Abstract

Unusual features of the San Andreas fault in the San Gorgonio Pass area of Southern California are the absence of rift topography, absence of lateral stream offsets, an abrupt change in trend of the fault trace, seismic evidence for the predominance of thrusting over strike-slip faulting, and a lack of great earthquakes in historic time.

Rocks of the San Gorgonio igneous-metamorphic complex crop out over most of the map area and constitute a metamorphic terrane of intermediate to basic composition that has been intimately intruded and partially reconstituted by Mesozoic(?) quartz monzonite. Flaser gneiss, greenschist, and piedmontite-bearing gneiss are distinctive rock types in the otherwise rather uniform migmatitic gneisses. Most of the younger rocks of the pass area are sedimentary and reflect a history of recurrent deformation and deposition; they range in age from upper Miocene(?) to Quaternary, and nearly all are of alluvial-fan or flood-plain origin.

Quaternary alluvial fans that once buried a former rugged topography are now being dissected along the north side of the pass, leaving numerous surfaces of low relief and associated stream terraces. Warping of these surfaces suggests Quaternary arching of the mountain range along a north-south axis.

Within San Gorgonio Pass, the San Andreas fault curves abruptly southward from its normal southeast trend and butts into the eastward-trending Banning fault at 45°. The Banning fault is a major tectonic feature that delineates the north side of the pass and forms the southern limit of the Transverse Ranges in this region. Thrust and reverse movements of at least 5000 feet have taken place on this fault in Quaternary time, and, although there is little evidence of Recent lateral displacements, late Pliocene and Pleistocene right-hand strike-slip movements totaling at least 5 miles are suggested. The Mill Creek and Mission Creek faults are major branches of the San Andreas fault that diverge northward; both evince considerable late Cenozoic vertical displacement, but possible lateral movements are unknown.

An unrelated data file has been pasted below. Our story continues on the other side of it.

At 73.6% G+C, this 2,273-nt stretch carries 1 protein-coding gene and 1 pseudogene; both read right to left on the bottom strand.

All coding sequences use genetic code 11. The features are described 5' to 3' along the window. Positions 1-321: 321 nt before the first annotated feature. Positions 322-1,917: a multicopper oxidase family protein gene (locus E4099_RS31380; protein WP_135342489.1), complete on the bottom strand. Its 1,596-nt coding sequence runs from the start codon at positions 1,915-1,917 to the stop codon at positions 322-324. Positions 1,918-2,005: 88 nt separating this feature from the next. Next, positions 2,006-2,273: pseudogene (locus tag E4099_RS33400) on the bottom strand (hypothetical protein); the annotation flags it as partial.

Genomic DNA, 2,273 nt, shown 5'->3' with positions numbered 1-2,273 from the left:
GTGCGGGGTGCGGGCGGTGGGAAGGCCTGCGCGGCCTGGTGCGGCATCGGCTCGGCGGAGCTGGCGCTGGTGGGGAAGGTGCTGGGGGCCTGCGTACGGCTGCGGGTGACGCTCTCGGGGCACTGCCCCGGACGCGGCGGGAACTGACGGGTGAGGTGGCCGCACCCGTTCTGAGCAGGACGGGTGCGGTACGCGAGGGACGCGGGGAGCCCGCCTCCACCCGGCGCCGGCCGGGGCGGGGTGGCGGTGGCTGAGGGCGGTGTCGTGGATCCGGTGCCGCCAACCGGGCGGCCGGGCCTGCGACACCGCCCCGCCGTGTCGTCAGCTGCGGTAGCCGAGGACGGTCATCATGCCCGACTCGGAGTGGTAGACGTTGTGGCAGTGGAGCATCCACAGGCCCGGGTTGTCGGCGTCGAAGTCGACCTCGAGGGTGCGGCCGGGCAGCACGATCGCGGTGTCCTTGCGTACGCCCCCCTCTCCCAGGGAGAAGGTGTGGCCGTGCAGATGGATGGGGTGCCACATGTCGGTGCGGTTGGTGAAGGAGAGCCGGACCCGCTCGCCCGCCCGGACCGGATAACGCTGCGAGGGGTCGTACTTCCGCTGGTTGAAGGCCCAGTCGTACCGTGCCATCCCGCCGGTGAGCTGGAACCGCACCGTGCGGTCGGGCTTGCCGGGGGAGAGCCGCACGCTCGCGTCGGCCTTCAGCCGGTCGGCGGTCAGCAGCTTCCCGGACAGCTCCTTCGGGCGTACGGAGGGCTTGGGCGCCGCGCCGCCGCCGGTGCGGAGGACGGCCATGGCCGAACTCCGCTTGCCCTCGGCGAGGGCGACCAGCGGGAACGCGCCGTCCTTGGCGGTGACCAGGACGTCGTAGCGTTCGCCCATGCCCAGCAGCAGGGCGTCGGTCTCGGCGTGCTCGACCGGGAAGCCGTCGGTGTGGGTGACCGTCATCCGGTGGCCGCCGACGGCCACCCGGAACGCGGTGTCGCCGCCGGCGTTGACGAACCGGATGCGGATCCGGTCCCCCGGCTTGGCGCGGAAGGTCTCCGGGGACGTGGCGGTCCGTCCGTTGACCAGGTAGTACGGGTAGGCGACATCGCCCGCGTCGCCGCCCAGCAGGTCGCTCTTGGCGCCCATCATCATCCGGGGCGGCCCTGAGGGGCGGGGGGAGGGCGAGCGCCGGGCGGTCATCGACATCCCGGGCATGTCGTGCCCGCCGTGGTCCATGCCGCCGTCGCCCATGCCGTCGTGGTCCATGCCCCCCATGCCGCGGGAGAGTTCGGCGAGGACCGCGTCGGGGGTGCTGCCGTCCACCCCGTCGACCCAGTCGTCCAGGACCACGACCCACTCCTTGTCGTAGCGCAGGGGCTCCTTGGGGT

This study neither proves nor disproves the existence of lateral displacements amounting to perhaps hundreds of miles along the San Andreas fault zone as a whole. But if large lateral displacements have taken place, they must have been followed by deformation and disruption of the fault traces then existent, because lateral movements of even 1 mile are difficult to reconcile with the complex surface geometry of faults within the pass area. Faults previously considered branches of the San Andreas, particularly the Mission Creek and San Jacinto faults, may have absorbed much of the lateral strain, and the Banning fault may represent an ancestral San Andreas fault—now deformed into a Transverse Range fault. The deformation and disruption of former breaks appear to represent a pattern that is typical of the entire eastern half of the Transverse Ranges, where elements of San Andreas and Transverse Range structure have been vying for control; evidently one set has alternated with the other in attaining temporary dominance. Southeast of San Gorgonio Pass it is not clear which, if any, fault trace deserves the name of San Andreas, and it is suggested that the entire area between the Elsinore fault on the west and the east side of the Salton depression on the east be termed the San Andreas fault zone.

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